Farmers fighting weeds with herbicide may also be unintentionally killing bacteria that benefit the soil and guard against fungus, new research suggests.
Researchers found that using the weed-killing herbicide glyphosate negatively affected Pseudomonas, a soil-friendly kind of bacteria.
“Beneficial Pseudomonas in the soil can help crops thrive. They can produce plant-stimulating hormones to promote plant growth and antifungals to defeat problematic fungi—such as Pythium and Fusarium—found in agricultural soil, but previous studies reported that the abundance of beneficial bacteria decreased when the herbicide glyphosate seeps underground,” says Ludmilla Aristilde, an assistant professor of biological and environmental engineering at Cornell University. “Our study seeks to understand why this happens.”
Soil bacteria require their proteins—composed of amino acids—and their metabolism to support cellular growth and the production of important metabolites to sustain their underground fight. But glyphosate applied to crops can drain into the soil and disrupt the molecular factories in the bacterial cells in some species, interfering with their metabolic and amino acid machinery.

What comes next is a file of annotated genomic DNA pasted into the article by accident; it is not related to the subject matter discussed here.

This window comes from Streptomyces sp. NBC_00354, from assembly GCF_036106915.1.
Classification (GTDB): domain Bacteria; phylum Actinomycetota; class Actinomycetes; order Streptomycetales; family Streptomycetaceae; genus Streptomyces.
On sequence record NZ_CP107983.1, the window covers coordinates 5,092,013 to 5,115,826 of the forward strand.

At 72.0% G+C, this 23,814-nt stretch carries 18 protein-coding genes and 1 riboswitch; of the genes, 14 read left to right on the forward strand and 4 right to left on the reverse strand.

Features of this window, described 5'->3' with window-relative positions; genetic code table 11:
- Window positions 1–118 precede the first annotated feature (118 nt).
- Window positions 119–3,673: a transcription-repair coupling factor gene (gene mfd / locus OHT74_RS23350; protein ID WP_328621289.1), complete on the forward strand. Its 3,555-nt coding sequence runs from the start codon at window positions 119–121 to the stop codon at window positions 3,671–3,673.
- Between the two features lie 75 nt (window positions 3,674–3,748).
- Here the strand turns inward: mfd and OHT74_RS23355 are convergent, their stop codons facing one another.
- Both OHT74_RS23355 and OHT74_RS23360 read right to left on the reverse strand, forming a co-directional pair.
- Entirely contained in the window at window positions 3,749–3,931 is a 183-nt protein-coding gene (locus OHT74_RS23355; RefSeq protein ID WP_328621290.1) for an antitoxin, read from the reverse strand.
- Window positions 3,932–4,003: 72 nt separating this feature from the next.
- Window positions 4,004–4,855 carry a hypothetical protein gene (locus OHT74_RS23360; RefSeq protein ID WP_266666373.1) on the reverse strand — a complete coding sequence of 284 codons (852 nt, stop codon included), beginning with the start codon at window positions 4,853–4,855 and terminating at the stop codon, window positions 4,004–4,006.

The new findings show that glyphosate does not target the amino acid production and metabolic gadgetry equally among the Pseudomonas species. For example, when Pseudomonas protegens, a bacteria used as a biocontrol agent for cereal crops, and Pseudomonas fluorescens, used as a fungus biocontrol for fruit trees, were exposed to varying glyphosate concentrations, the researchers noted no ill effects.
In two species of Pseudomonas putida, used in soil fungus control for corn and other crops, however, the bacteria had notably stunted growth, says Aristilde, who is a faculty fellow at the university’s Atkinson Center for a Sustainable Future.
“Thus, if a farmer is using Pseudomonas fluorescens as a biocontrol, then it is probably okay to use glyphosate,” Aristilde says. “But if the farmer uses Pseudomonas putida to control the fungus in the soil, then glyphosate is more likely to prevent the bacteria from doing its job.”
The study offers molecular details for why glyphosate adverse effects on Pseudomonas are species-specific.
“That’s actually good news because—as a society—we will likely not stop using herbicide completely,” says Aristilde. “If that is the case, farmers need to know which beneficial soil biocontrol they’re using can be susceptible. If they’re using a strain that is susceptible and conflicting with their herbicide application, then it is a problem. That’s the bottom line.”
The study appears in Frontiers of Environmental Science.
The US Department of Agriculture’s National Institute of Food and Agriculture, the National Science Foundation, and the Academic Venture Fund at Cornell University’s Atkinson Center for a Sustainable Future supported the research.
Source: Cornell University